The Respiratory System

The function of the respiratory system is to inhale the air we breathe, which allows oxygen to pass into the blood stream and waste products (carbon dioxide) to be removed from the blood stream and to be exhaled.

When you breathe in, air enters through the nose. The nasal cavity warms and filters the air we breathe before it enters the trachea. The trachea then divides into the left and right bronchi. The bronchi then divide into what are known as alveoli, which are small air sacs in the lungs. This is where the oxygen we breathe in enters the blood stream, and when we breathe out, this removes waste product (carbon dioxide) from the blood stream.

The air we breathe contains about 21% oxygen. The rest is made up of different gases. Our body uses approximately 5% of this oxygen, exhaling the remaining 16%.  Therefore what we exhale has sufficient oxygen content for the purposes of rescue breathing.

The Upper Respiratory Tract

The upper respiratory tract includes the nostrils, mouth, nasal cavity, throat (pharynx) and the voice box (larynx). The throat is the main passage for both food and air. It starts from the cavity at the back of the nose and mouth and extends down to where it divides into two separate tubes, the trachea and the oesophagus. The trachea allows the passage of air to and from the lungs.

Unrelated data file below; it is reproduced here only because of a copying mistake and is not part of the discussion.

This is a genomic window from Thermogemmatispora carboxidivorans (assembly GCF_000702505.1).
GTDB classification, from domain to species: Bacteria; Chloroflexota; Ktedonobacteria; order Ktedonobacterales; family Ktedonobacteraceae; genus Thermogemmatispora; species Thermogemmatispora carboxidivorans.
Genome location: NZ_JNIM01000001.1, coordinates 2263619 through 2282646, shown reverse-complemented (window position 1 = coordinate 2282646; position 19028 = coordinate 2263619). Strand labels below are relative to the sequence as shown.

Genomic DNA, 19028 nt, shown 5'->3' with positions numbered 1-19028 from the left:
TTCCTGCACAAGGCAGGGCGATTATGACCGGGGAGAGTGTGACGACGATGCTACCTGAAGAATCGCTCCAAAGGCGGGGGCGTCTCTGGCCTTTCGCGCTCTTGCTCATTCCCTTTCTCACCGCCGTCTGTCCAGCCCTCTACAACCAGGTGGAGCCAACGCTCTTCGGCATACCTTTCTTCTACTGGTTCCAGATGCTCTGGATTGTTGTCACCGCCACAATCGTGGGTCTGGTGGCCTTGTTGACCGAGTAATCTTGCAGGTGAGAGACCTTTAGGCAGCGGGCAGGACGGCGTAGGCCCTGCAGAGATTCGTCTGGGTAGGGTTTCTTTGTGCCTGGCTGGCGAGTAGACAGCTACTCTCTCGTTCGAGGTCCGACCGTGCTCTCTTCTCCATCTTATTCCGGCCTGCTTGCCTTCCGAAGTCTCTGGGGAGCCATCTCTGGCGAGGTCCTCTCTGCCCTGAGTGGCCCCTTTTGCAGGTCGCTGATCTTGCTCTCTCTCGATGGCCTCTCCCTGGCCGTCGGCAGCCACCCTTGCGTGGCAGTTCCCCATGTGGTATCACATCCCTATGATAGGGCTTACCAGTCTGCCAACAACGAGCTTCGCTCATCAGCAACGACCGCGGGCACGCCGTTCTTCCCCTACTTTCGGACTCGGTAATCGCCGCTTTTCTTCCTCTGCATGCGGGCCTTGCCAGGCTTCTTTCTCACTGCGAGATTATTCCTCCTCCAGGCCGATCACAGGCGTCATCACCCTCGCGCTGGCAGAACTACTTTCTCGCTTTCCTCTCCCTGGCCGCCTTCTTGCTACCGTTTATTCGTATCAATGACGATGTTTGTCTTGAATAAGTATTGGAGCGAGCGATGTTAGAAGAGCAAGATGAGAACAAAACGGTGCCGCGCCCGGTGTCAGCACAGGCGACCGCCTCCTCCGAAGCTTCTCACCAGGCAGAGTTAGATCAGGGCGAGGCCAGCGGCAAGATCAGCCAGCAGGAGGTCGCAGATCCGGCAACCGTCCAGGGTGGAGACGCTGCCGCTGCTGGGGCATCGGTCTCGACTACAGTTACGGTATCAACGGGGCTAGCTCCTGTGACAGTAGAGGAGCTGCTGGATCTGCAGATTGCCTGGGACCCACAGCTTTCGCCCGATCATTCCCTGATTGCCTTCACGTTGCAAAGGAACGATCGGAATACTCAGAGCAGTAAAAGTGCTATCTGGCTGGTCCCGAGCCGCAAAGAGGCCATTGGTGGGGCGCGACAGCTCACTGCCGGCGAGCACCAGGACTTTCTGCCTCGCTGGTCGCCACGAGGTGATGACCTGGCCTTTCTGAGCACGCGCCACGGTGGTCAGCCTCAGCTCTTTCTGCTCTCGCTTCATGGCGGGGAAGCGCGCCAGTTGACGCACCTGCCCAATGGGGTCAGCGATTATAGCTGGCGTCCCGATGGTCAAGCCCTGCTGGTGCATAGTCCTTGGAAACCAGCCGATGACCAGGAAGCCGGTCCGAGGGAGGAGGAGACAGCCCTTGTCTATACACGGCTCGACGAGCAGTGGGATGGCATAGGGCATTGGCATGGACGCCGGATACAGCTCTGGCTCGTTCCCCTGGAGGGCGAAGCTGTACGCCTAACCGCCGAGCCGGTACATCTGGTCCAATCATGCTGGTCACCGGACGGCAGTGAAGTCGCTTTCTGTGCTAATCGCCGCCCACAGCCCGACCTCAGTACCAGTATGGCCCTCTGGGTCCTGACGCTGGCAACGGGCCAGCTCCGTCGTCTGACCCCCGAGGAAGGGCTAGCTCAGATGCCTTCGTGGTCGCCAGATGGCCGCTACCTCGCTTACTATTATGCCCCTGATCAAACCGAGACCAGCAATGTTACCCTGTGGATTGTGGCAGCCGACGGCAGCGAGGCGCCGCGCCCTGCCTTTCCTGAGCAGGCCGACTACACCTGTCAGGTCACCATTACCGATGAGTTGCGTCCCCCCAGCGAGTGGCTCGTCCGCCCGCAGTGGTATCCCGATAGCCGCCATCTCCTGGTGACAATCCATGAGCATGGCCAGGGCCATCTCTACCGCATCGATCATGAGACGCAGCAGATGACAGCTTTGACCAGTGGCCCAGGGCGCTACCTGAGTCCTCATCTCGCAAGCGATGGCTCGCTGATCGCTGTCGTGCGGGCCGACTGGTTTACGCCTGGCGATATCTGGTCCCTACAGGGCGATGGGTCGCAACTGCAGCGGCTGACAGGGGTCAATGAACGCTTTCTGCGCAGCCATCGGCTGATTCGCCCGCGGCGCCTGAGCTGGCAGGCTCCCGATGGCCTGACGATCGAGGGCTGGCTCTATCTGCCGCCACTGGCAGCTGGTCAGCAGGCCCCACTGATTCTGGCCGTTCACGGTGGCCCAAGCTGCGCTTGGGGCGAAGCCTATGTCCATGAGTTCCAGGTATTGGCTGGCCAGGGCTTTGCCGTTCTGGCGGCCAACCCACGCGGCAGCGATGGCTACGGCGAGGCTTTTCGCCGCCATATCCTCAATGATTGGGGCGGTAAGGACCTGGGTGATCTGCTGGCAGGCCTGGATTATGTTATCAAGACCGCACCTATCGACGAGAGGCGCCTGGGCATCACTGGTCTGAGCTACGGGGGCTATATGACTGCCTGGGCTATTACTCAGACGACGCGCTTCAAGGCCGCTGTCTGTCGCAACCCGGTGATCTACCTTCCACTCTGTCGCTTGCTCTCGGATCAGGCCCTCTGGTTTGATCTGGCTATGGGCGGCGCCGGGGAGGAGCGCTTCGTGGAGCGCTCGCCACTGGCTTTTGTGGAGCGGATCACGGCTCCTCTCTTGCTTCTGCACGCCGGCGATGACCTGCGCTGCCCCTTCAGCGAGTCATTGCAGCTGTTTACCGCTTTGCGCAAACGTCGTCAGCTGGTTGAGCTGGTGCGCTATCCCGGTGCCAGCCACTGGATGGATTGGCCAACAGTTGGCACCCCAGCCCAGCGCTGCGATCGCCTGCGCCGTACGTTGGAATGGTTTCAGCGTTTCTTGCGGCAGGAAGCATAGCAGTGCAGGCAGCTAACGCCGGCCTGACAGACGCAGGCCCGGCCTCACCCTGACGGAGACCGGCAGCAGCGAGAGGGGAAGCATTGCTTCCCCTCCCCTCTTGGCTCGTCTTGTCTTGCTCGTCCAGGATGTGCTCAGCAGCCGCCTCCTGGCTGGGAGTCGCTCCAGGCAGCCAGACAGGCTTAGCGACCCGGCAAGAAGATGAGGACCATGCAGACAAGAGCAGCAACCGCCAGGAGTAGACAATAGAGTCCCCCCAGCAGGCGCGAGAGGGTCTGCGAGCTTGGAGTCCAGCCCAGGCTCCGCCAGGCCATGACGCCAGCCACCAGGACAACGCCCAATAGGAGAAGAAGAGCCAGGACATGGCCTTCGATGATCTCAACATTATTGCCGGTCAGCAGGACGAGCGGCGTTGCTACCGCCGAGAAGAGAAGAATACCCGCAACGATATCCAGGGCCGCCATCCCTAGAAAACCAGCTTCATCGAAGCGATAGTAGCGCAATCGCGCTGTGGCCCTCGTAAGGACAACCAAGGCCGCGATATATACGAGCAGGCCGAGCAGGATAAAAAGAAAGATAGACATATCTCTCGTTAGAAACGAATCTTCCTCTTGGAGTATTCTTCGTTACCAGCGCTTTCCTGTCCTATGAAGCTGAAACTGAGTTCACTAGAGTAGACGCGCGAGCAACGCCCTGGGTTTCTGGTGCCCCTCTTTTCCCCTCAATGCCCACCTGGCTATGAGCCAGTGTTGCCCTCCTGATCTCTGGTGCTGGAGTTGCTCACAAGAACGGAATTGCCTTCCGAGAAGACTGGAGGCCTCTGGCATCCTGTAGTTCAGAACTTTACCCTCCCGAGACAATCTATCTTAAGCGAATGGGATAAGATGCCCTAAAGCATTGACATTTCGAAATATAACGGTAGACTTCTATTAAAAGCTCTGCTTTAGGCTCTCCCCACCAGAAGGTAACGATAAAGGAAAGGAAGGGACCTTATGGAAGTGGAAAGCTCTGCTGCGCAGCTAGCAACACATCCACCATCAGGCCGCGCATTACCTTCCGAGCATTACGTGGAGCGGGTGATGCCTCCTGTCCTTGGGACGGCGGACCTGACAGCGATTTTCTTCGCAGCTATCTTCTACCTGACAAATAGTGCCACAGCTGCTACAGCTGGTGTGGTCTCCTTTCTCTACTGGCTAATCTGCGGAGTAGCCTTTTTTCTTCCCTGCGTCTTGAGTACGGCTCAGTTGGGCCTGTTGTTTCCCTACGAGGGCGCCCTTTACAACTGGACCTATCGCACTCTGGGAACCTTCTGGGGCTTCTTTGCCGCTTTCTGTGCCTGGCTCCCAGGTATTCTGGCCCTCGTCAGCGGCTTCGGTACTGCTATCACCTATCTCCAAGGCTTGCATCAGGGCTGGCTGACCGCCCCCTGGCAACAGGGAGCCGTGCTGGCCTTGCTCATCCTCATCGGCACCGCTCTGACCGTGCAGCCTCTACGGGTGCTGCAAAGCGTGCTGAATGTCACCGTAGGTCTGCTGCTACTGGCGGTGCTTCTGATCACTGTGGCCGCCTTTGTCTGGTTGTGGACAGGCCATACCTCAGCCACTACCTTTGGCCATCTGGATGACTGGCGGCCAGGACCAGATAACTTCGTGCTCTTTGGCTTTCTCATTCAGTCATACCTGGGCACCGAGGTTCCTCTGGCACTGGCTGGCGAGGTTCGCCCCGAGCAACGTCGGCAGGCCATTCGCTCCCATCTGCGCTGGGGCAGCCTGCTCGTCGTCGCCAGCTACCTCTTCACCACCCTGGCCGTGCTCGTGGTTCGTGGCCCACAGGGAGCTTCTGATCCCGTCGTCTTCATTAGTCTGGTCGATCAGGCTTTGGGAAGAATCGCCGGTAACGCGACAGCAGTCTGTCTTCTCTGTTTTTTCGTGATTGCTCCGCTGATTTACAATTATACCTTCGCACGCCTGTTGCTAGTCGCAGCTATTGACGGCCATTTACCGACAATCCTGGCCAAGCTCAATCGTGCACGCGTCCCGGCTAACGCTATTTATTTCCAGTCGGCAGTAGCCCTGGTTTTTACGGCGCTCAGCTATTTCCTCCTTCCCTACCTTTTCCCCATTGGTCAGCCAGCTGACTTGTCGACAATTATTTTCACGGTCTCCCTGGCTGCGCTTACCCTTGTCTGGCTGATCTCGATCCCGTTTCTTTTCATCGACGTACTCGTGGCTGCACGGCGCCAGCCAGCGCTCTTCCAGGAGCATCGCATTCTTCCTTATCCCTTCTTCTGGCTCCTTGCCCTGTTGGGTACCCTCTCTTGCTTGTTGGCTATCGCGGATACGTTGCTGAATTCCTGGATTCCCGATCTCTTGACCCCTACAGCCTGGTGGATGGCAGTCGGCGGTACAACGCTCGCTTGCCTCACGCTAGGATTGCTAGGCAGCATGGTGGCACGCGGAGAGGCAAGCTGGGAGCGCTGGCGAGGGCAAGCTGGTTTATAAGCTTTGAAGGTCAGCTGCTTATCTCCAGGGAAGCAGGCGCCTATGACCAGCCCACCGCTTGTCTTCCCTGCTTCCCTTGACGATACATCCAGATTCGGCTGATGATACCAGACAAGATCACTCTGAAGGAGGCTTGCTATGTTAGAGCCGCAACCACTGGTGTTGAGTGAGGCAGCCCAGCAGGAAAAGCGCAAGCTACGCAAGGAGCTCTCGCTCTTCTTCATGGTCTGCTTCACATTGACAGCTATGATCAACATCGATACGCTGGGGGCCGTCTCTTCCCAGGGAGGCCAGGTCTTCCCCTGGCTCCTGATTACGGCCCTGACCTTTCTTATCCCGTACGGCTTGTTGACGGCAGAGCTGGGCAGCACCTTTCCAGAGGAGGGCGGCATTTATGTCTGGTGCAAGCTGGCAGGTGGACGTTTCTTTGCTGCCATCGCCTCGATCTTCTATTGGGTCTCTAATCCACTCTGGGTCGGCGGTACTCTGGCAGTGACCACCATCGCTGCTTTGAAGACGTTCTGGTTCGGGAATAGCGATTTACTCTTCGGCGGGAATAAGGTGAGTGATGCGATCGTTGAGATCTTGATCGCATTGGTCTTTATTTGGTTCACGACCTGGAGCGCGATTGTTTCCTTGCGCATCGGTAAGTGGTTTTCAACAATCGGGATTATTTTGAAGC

The upper respiratory tract is the most common location for an airway obstruction.

When you breathe in, air enters through the nose. The nasal cavity warms and filters the air we breathe before it enters the trachea. The trachea then divides into the left and right bronchi.

The Lower Respiratory Tract

The lower respiratory tract consists of the trachea (windpipe), bronchi and lungs, which then divide into two, going into the left and the right lung. The bronchi then progressively divide into small bronchioles and eventually end up as alveoli and alveolar sacs which are small air sacs in the lungs. This is where the oxygen we breathe in enters the blood stream and when we breathe out this removes waste product (carbon dioxide) from the blood stream. The lungs fill most of the chest cavity, which is separated by the abdomen by a large sheet of muscle, known as the diaphragm.